Between 1964 and 1970 Tony qualified as a mental health and general nurse. Following an extensive clinical career, he was appointed to the then Manchester Polytechnic and shared in the pioneering development of a post-registration course for CPNs and a part-time undergraduate degree for clinical nurses.
In 1987 Tony was appointed as the Inaugural QNI Chair of Community Nursing at the University of Manchester. In 1994 he was invited by the Secretary of State for health to Chair a review of mental health nursing in the UK resulting in a DOH report ‘Partnerships in Care’. In 1997 he was elected to be the General Secretary of the Global group of WHO Collaborating Centers for nursing and in 1998 became the founding Chair of the UK Council of Deans for Health. Following periods as a Head of Department he became Dean of School and served as Pro-Vice Chancellor for external affairs at the University.
Tony returned to the NHS in 2001 as the CEO of the Trent WDC. He led a UKCRC review of clinical academic careers for nursing and the health professions leading to an influential report in 2007 – ‘Developing the best research professionals. He became Non-Executive Director NHSI and its Chair in 2011. In 2015 he was named in the HSJ top Clinical Leaders list and cited as ‘one of those people who other people of influence go to for advice’. He is presently a Trustee of the Burdett Trust and the Trafford Counselling and Family Centre.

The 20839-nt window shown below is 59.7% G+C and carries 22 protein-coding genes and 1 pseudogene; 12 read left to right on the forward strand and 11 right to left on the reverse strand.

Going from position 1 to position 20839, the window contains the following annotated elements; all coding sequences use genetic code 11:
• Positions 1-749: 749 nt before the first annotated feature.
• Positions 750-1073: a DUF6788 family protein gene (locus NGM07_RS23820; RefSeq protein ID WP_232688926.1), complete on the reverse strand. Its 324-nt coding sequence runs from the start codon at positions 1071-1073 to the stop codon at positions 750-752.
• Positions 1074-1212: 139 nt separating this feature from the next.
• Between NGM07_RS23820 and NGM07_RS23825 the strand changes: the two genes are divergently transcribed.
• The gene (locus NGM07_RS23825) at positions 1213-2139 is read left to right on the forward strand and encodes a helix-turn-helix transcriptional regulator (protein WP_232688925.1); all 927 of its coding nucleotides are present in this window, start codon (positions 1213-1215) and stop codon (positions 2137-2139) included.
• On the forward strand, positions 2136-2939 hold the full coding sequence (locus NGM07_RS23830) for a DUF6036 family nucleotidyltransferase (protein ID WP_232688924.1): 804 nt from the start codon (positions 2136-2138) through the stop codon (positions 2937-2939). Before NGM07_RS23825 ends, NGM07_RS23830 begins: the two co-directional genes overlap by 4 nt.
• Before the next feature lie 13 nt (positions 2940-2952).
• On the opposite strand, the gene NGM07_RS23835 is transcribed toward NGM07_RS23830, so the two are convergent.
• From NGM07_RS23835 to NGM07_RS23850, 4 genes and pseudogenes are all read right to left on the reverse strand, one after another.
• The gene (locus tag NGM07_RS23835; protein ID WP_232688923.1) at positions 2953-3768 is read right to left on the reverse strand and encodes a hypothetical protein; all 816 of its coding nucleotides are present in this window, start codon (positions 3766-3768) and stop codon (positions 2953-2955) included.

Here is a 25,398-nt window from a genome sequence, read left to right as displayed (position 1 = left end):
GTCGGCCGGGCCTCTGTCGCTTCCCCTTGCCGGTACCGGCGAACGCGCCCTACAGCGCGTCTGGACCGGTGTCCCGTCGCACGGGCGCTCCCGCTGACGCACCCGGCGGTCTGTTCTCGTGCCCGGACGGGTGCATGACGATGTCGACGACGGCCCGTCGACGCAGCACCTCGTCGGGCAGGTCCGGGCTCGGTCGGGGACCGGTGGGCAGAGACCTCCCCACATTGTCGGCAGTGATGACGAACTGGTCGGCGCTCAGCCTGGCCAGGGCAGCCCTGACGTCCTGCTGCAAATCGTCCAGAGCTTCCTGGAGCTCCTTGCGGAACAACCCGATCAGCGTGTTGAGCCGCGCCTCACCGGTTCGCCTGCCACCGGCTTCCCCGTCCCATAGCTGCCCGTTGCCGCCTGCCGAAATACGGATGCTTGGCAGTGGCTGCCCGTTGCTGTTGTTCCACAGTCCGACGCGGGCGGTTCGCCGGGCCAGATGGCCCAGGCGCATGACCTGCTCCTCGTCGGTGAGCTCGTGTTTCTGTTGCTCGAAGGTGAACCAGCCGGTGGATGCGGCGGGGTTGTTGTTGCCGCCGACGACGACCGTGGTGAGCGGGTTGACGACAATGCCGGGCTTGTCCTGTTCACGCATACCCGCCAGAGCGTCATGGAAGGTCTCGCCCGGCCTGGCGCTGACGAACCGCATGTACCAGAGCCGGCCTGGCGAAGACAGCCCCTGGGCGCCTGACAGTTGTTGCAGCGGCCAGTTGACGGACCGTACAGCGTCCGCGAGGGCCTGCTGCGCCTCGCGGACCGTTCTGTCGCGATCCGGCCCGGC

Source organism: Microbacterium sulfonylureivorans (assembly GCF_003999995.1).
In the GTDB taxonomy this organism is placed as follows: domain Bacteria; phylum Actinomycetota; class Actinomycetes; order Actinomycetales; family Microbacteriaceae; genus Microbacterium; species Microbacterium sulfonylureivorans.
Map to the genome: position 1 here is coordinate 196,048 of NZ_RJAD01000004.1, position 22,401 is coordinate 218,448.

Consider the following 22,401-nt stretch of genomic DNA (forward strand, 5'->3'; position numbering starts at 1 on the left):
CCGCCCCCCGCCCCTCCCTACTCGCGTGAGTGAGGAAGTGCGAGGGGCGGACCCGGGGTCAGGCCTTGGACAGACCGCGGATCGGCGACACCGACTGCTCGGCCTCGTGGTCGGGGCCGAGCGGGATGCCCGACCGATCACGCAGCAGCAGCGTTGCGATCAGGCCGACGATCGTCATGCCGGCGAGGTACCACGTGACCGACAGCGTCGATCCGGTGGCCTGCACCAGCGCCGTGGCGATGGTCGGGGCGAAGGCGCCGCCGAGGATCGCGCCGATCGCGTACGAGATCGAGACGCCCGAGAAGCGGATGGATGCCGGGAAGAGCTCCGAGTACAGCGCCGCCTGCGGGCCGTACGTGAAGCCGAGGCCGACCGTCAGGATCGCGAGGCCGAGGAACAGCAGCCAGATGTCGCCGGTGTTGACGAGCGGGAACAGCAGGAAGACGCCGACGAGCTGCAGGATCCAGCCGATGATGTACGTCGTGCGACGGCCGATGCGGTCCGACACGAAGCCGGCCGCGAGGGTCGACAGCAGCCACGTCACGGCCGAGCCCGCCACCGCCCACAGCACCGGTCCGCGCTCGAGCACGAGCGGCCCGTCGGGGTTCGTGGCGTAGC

I cannot see how a person-centred profession such as nursing can effectively exist without clinical supervision. I have been researching and teaching clinical supervision for more than 30 years. With colleagues we published a first text–book in 1992 and have contributed to the development of clinical supervision for nurses through research and teaching. The necessary elements that are explored through education, reflection and organisational responsibilities are central to safe and accountable practice. For some, clinical supervision is a little threatening and intrusive but other than the demands of practice ‘privacies’ there should really be no secrets to the practice of nurses. The demanding nature of practice requires that nurses can share the burdens they experience and learn continuously from new experiences. This clinical focus should not be seen as managerial oversight, rather as an opportunity to enhance and develop safe and expert practice between expert clinicians. As we said in an introduction to our book in 1998 – “The ultimate goal is surely when clinical supervision becomes unremarkable and part of everyday practice”.